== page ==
Men love a business like their own baby
Have you ever heard an entrepreneur refer to his company as his ‘‘baby’’? Does he talk about gestating the business, or helping it grow to maturity - perhaps while guiding it through a ‘‘difficult adolescence’’?
Well, it may be more than merely an annoying metaphor. When a male entrepreneur looks at his company’s logo, scientists claim that he experiences the same surge of pride, hope and attachment that a father feels when he looks at his children.
Finnish scientists have studied the bond between self-made men and their business empires, using brain scanning equipment to measure their emotions towards their progenies.
They were prompted by the observation that business people regularly compared their role to that of a parent. A recent column on the Forbes business website, for instance, explicitly argued that creating a company was like raising a child - ‘‘The first two years are brutal. No one cares as much as you do.’’
The Helsinki university researchers made similar observations but added that the level of commitment meant that business owners could suffer from similar delusions to parents.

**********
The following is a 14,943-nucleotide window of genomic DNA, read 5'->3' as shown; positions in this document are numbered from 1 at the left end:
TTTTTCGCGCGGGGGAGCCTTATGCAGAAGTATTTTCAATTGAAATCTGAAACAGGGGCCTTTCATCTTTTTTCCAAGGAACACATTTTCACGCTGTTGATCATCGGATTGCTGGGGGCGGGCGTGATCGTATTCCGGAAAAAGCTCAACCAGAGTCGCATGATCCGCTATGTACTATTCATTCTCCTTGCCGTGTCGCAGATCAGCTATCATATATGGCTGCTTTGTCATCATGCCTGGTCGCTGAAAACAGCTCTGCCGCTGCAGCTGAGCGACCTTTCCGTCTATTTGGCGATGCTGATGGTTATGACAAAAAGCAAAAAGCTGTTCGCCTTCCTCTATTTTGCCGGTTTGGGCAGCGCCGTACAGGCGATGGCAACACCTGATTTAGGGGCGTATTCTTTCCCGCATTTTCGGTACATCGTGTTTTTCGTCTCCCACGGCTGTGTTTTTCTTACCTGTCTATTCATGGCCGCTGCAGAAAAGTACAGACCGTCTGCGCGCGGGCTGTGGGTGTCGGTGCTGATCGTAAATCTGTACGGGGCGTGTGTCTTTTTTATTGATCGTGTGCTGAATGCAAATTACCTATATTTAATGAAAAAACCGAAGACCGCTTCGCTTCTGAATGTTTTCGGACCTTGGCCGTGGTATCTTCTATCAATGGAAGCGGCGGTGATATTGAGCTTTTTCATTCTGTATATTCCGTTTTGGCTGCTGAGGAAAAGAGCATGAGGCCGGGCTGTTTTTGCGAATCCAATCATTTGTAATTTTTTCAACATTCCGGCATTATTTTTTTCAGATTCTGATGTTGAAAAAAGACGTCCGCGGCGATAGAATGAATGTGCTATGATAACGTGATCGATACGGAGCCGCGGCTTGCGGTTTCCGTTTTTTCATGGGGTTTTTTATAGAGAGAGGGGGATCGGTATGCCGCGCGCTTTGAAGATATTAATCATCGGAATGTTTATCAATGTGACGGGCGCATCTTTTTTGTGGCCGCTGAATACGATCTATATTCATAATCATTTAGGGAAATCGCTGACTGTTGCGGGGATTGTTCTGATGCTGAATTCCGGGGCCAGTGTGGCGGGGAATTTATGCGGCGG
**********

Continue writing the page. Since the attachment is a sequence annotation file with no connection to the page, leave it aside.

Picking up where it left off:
‘‘Entrepreneurs make altruistic and sacrificing acts for their ventures and frequently put the ventures’ needs ahead of their own,’’ they write in the journal Human Brain Mapping.
The flip side, they said, is that entrepreneurs’ relationship with their company is characterised by unrealistic expectations that cannot be met. Similarly, parents create idealistic images of their children and put them on an unachievable pedestal.
To test the strength of this, they took 21 fathers and 21 male entrepreneurs. Men were chosen because past work has shown that they typically have more confidence in their business compared with women. They were asked about their feelings towards their children and business respectively, and then put in a brain scanner. The entrepreneurs were shown a picture of their business logo, while the fathers were shown a photograph of their child. As they did so, the scientists saw similar brain patterns.
Some were sceptical as to whether this equated to the same thing. A British neuroscientist, who blogs under the name of Neuroskeptic, told The Times that there was reason to be cautious. ‘‘The data showed widespread brain activity decreases in fathers viewing pictures of their own children versus pictures of other children . . . A problem with the methodology is that all of these differences might have reflected familiarity, rather than emotional attachment, because the participants were presumably more familiar with their own children. This might mean they needed less brainpower to process their images.’’